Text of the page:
"Federal employees have favored tenure-based raises because as long you are doing an OK job, you'd get a raise every year," Clark says.

Prior to moving into the private sector in October, Clark held leadership positions, including in HR, at the U.S. Government Accountability Office, the Federal Election Commission, the Department of Navy and the Internal Revenue Service.

"I will say that the federal government, on many fronts, is trying to move more to performance-based pay increases, so eventually those survey numbers should start to track downward. But I am not surprised by those results," he says.

HR professionals in the federal government have it especially tough, she says, because being on the "support" side of the house, they are often the first ones to go when budget cuts -- a mantra in today's political landscape -- become reality.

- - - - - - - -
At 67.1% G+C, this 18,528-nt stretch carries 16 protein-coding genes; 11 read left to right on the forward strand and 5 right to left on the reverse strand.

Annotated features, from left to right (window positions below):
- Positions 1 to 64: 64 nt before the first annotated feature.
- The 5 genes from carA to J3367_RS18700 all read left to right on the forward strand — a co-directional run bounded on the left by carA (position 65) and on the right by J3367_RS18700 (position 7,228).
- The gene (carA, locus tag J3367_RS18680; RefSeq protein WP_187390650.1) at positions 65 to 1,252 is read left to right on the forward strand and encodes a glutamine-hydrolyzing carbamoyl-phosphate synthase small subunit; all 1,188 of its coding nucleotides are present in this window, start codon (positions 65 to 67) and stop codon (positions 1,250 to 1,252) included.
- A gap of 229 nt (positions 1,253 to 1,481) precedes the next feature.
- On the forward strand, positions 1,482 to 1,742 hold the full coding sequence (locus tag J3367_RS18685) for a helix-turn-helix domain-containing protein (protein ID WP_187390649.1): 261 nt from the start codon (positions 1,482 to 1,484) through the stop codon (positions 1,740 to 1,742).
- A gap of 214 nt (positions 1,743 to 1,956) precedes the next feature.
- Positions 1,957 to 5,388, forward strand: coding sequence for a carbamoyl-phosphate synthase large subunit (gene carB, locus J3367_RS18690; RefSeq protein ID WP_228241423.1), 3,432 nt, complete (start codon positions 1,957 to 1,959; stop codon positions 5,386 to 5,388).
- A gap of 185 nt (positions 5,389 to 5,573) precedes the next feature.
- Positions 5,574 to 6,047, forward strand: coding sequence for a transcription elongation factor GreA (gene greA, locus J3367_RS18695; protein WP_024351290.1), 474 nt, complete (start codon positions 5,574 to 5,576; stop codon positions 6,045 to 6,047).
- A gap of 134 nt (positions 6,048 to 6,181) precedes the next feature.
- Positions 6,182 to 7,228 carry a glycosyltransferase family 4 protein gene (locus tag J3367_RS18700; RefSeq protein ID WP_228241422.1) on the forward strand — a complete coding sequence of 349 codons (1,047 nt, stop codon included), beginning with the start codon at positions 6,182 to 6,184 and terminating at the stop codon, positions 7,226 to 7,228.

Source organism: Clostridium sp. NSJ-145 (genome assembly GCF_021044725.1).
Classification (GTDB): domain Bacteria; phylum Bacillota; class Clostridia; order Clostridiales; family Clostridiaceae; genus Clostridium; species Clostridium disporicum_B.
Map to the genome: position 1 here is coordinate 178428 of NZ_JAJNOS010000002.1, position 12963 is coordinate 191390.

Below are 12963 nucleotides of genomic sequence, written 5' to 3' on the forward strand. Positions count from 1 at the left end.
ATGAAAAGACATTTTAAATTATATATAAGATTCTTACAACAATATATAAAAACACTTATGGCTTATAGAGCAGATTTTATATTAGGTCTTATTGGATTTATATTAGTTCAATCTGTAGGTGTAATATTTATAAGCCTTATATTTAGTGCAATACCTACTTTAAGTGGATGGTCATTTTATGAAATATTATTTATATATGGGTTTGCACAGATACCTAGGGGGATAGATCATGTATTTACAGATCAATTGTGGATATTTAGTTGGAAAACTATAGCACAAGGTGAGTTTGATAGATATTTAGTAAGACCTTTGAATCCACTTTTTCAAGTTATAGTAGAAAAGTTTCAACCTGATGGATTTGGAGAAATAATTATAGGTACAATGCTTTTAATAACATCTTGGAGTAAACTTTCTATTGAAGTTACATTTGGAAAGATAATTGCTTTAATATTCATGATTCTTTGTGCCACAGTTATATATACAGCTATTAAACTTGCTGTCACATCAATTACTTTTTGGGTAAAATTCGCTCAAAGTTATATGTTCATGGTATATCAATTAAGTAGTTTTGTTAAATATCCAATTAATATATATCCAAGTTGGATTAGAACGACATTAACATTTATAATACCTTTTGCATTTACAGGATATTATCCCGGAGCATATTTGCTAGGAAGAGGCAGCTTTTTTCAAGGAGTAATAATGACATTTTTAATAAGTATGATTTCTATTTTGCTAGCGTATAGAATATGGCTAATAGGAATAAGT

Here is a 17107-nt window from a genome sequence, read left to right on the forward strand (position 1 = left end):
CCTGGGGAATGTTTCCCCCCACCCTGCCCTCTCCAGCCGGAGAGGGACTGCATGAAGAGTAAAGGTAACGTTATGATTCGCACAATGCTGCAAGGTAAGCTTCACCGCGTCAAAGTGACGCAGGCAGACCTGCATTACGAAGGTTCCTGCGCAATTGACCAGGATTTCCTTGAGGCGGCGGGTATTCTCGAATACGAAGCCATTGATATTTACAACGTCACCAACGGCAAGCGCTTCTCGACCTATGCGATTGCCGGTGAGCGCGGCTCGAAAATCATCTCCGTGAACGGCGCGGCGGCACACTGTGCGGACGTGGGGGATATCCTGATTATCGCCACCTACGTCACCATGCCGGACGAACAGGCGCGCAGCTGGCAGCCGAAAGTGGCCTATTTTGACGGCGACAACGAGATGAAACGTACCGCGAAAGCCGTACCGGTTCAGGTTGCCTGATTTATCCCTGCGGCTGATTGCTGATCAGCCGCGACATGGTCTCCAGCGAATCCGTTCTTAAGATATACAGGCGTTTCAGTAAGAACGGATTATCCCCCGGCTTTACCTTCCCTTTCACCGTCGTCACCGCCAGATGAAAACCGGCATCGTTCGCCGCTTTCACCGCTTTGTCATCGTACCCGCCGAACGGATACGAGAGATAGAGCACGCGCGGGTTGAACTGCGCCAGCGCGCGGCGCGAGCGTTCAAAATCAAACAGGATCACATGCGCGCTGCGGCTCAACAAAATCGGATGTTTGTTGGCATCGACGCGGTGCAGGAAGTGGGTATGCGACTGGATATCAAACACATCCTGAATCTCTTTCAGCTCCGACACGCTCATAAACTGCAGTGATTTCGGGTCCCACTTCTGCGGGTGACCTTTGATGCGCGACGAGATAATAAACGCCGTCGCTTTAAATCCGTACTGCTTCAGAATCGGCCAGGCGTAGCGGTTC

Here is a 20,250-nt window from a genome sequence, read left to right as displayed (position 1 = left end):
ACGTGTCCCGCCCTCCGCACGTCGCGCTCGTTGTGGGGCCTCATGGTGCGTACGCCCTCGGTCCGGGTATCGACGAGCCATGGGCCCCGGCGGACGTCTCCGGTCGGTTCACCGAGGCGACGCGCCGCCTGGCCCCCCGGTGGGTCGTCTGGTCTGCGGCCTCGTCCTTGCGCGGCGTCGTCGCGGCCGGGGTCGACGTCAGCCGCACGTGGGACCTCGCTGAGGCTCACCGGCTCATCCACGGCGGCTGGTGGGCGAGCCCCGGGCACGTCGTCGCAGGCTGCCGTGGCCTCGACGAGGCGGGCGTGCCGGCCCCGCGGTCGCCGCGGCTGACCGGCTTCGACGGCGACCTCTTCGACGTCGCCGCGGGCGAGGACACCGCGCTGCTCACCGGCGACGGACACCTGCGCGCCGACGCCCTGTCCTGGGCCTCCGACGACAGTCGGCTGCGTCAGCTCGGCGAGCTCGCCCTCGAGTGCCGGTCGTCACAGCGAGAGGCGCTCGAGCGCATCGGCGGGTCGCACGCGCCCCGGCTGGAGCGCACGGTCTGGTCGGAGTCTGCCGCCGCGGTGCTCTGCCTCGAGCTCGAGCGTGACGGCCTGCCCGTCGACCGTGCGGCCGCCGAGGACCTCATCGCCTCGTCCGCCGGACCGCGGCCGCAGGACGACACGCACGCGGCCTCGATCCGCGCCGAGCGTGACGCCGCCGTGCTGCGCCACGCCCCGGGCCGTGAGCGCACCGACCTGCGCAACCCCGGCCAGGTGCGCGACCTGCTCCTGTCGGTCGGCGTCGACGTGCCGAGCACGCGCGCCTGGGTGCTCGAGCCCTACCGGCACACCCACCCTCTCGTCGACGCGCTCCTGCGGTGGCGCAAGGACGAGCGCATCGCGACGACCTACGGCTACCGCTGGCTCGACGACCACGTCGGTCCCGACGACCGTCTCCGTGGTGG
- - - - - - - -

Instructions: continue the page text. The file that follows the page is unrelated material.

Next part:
Even so, Clark says, to be a strategic stakeholder, HR leaders must look for ways to introduce pay-for-performance management into their workplaces. And while the change management challenges are formidable, it can be done.

"While the federal government is massive, it is not homogenous when it comes to HR programs and initiatives," she says. "It's like looking at Dell, Apple and Google and trying to globally apply one view to a single entity. The federal government is no different. There is room for innovation within the different departments."

Furthermore, she says, you can't extrapolate how those negative survey results apply to all 2.4 million government workers.

"You need to drill down to get answers and solutions," Clark says. "HR must play a key role and partner with management. After all, the causes and drivers for those negative views of performance management are not HR's fault. They are the result of the practices managers are doing in the broader organization."

Chicago-based John Bremen, managing director in New York-based Towers Watson's talent and rewards practice, says the federal government can learn much from private-sector approach to compensation --which, today, is to treat salary increases not only as a function of performance, but also as a function of skill and competency development.